What is Functional Currency?

Article Details
  • Written By: Mary McMahon
  • Edited By: O. Wallace
  • Last Modified Date: 20 August 2019
  • Copyright Protected:
    Conjecture Corporation
  • Print this Article
Free Widgets for your Site/Blog
Researchers found that gorillas, particularly dominant males, make up songs that they sing and hum as they eat.  more...

September 22 ,  1862 :  US President Abraham Lincoln announced his preliminary Emancipation Proclamation.  more...

Functional currency is the currency which is used in the business operations of a company. Usually, a company uses the legal tender of the country where it centers its operations as a functional currency. This is different from presentation or reporting currency, the currency used in the company's financial reports. In accounting it is not uncommon for a firm to use the same currency for functional and presentation currency.

A company which does business in Germany, generating the bulk of its income in Germany and spending most of its money there, would use the currency of Germany as its functional currency. However, the company might, for example, report its earnings in United States Dollars even though the Euro is its functional currency. In cases where companies are subsidiaries of foreign firms, sometimes the functional currency of the parent firm is considered the currency of the daughter firm.

Many international firms do business in a wide variety of currencies, but they have a currency which they prefer to use and in which most of their expenses and income are generated. Thanks to differing exchange rates and economic pressures, there may be time when a company's functional currency is weaker or stronger in contrast with other currencies. Some companies in fact make a business out of manipulating differences in exchange rates to generate income by buying and selling in various foreign currencies.


The country in which a company does most of its business is sometimes referred to as the primary environment. The legal tender of a company's primary environment is most commonly used as its functional currency. A company doing business in Australia, for example, would use Australian Dollars as its functional currency even if it also accepted and made payments in other currencies when dealing with international customers.

When a company's functional and reporting currency differ, it is important to be aware of this while examining financial reports. During the conversion from one unit of currency to another, various problems may be covered up. Although this is not intentional, it can mean that a company's public disclosures are not an entirely accurate reflection of its finances as a result of differing exchange rates. Because exchange rates also fluctuate, reports can provide an incomplete picture of what is going on inside the company, depending on when the report was generated and how the conversion was calculated by the accounting team.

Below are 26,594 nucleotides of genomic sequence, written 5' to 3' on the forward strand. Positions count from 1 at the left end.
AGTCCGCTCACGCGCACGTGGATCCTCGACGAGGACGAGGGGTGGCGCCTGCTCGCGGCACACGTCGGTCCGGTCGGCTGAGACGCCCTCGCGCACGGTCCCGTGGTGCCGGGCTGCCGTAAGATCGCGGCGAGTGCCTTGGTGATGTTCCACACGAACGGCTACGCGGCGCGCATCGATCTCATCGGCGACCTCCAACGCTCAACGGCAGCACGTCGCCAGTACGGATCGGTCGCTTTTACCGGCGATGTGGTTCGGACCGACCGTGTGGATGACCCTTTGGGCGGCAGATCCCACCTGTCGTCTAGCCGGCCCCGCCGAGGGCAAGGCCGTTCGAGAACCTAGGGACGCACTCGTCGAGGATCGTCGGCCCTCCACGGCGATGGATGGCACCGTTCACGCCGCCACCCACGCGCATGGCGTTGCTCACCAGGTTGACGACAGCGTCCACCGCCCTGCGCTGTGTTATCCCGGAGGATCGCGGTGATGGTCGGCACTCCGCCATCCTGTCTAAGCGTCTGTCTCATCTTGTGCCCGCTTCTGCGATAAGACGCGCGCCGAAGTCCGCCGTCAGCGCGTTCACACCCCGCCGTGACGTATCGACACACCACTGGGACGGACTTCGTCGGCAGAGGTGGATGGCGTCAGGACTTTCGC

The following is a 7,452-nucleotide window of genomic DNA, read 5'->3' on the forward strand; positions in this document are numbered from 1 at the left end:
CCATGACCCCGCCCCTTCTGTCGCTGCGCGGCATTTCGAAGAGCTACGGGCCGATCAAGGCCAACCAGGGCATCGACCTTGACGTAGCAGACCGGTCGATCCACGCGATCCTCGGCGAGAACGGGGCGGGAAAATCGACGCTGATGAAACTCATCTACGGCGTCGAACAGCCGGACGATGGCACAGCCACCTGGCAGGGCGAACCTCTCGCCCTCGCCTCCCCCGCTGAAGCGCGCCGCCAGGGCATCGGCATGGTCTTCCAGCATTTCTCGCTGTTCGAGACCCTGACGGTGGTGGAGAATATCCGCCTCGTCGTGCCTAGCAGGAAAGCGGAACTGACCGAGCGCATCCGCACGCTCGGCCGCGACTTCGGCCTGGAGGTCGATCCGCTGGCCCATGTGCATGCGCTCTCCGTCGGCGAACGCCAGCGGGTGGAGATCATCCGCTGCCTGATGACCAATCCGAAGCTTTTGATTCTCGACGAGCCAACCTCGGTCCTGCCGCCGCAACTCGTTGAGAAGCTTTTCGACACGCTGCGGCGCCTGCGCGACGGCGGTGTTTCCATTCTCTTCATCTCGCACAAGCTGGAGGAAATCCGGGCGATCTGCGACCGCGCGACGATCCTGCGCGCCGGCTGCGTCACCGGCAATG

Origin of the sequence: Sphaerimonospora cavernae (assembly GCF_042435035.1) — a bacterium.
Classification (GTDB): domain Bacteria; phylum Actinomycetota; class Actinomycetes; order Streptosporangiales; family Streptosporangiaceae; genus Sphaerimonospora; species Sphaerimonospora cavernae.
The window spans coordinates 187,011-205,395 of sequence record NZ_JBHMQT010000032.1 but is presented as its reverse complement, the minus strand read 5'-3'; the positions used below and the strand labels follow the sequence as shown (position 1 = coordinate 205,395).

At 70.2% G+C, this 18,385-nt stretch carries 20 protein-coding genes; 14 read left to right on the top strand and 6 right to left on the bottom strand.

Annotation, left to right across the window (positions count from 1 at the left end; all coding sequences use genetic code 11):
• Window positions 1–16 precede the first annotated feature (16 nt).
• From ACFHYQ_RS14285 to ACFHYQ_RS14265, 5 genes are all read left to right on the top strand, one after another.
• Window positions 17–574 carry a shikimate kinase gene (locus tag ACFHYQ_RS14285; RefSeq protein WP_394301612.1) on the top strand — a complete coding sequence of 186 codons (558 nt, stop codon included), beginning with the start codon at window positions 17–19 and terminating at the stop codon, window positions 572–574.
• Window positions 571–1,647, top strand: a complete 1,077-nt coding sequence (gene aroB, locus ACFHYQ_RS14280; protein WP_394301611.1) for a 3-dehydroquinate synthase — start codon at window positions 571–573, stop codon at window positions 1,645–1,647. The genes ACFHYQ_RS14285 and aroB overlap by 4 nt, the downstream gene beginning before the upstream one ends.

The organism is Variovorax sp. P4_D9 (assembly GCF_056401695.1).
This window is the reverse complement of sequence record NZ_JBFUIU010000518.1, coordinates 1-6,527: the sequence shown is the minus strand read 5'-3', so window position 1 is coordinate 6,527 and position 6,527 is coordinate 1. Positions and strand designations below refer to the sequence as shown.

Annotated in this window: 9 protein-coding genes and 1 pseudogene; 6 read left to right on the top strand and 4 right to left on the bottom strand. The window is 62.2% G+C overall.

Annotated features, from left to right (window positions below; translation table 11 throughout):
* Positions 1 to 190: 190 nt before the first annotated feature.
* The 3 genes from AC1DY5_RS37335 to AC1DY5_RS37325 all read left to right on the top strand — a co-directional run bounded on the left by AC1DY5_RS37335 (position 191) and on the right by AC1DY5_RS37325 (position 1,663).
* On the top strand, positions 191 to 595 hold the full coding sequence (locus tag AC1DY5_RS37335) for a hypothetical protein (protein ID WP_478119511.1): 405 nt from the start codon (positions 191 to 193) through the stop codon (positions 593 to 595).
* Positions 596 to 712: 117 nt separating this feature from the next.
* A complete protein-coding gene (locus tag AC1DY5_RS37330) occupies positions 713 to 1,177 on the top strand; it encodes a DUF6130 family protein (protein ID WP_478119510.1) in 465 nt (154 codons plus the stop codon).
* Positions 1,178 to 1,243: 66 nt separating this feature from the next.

You might also Like


Discuss this Article

Post 3

@ddljohn-- No, not really. The article talked about the primary environment, a company's functional currency is determined by this.

The company has to consider the currency in which they buy the goods and services they use; if they have loans, the currency of those loans and even the currency of their receipts. All of these different factors determine what the functional currency will be.

Post 2

In some countries, companies select different functional currencies simply so that they won't have to pay certain taxes to the government. This used to be a problem in the UK. Recently though, the government there passed a law that won't allow companies to avoid these taxes anymore.

I actually don't think that it's the companies' fault. It is normal for them to try and reduce their costs if they can. I think the government policies were wrong before. Why should some functional currencies have benefits that the others don't? That definitely doesn't make business more fair.

I'm glad that the UK government sorted it out. A company's selection of a currency should have to do with where they do business and where their parent company is, not taxes.

Post 1

If I was a firm doing business with an international firm that uses a different and stronger functional currency, I think I would want to have the same functional currency as that firm.

I read recently about something called translation exposure. This is when a firm loses money because of the value of its money in currency exchange. It's possible to lose a lot of money, even to the point of going bankrupt if you do business with a firm that has a stronger currency. If your money devalues, you will end up paying much more than you expected.

I guess a good way to prevent this from happening would be to have the same functional currency as

the firm you are working with. Or you could only choose to work with firms that have the same functional currency.

But is this possible? Can you select any currency as your functional currency and can you change it if it is not working out for you?

Post your comments

Post Anonymously


forgot password?